Comments linking immigration to violence affecting Legault’s campaign efforts
Earlier this year, he said that Quebec risks losing its language and culture if the province doesn't have more control over immigration.
Coalition Avenir Quebec Leader Francois Legault found himself on the defensive on Sep. 8, trying to clarify comments made a day earlier that linked immigration to the province with extremism and violence.
On Day 12 of the election campaign, Legault was peppered by questions from journalists about whether he was friends with any immigrants or whether he feared newcomers.
“Not at all,” Legault said when asked whether immigrants scare him, “We have many candidates who are immigrants.”
A day earlier, Legault discussed what he described as the “challenges of integration” and repeated his policy that he wouldn’t increase immigration to Quebec beyond 50,000 people a year. “Quebecers are peaceful,” he said, “they don’t like bickering, they don’t like extremists, they don’t like violence. We have to ensure that we keep it the way it is right now.”
Late on Sep. 8, Legault said immigration was a source of wealth to Quebec and that he never meant to tie immigrants to violence.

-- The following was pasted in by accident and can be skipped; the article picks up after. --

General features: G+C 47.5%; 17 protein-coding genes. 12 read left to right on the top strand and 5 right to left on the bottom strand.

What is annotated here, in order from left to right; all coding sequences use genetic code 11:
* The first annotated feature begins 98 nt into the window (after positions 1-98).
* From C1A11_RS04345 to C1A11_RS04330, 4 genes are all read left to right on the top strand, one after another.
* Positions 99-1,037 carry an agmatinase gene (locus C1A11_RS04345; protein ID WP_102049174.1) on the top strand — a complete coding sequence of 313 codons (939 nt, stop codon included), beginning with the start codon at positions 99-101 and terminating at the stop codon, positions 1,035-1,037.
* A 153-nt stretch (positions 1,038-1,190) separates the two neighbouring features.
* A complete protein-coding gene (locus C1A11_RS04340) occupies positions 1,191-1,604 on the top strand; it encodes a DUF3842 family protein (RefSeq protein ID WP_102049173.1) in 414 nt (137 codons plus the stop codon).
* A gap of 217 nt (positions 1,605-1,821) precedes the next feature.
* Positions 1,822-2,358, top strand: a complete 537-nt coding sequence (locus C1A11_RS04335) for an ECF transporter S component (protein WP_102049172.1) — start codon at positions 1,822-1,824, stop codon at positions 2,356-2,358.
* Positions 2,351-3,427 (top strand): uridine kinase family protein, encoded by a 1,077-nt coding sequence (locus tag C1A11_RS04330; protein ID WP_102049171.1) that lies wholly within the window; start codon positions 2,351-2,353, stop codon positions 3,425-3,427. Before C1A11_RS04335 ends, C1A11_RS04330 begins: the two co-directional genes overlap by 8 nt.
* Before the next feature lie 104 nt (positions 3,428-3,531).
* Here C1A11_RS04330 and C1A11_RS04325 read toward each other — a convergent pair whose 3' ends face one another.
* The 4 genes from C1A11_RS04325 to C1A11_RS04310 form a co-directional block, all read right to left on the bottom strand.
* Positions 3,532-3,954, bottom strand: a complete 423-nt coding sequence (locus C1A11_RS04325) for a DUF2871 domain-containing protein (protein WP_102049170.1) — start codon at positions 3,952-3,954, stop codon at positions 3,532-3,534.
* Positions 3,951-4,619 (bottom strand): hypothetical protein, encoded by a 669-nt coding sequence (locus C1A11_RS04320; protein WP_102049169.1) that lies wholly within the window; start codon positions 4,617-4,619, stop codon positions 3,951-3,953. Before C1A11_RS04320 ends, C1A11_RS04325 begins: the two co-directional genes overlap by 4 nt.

But his clarification wasn’t good enough for Liberal Leader Dominique Anglade, who told reporters in Laval, Que., that the premier revealed what’s in the bottom of his heart regarding immigrants. Anglade, a former member of the CAQ, said she left the party years ago because of its stance on immigration, adding that Legault hasn’t evolved on the issue.
“The first thing a premier must do is elevate the debate — that’s clearly not what Francois Legault did yesterday,” Anglade told reporters. “I deplore it and I find that it’s dangerous. Our responsibility is to bring Quebecers together.”
Legault has often been accused by his opponents of suggesting immigrants are a threat. Earlier this year, he said that Quebec risks losing its language and culture if the province doesn’t have more control over immigration. These comments come at a time when the province faces a labour shortage across many industries, including manufacturing.
Meanwhile, Quebec solidaire spokesman Gabriel Nadeau-Dubois said Legault underestimates the impact of tying immigration to violence.
“Immigration isn’t just a debate about statistics, it’s people, and when we debate or we talk about them all wrong, it has an impact on their daily lives, and I don’t think Francois Legault is conscious of that,” Nadeau-Dubois said in Sherbrooke, Que.
Asked if immigration could become a ballot question, Legault said it’s an important issue for the long-term preservation of French in the province, noting that the Liberals and Quebec solidaire have both proposed increasing immigration levels.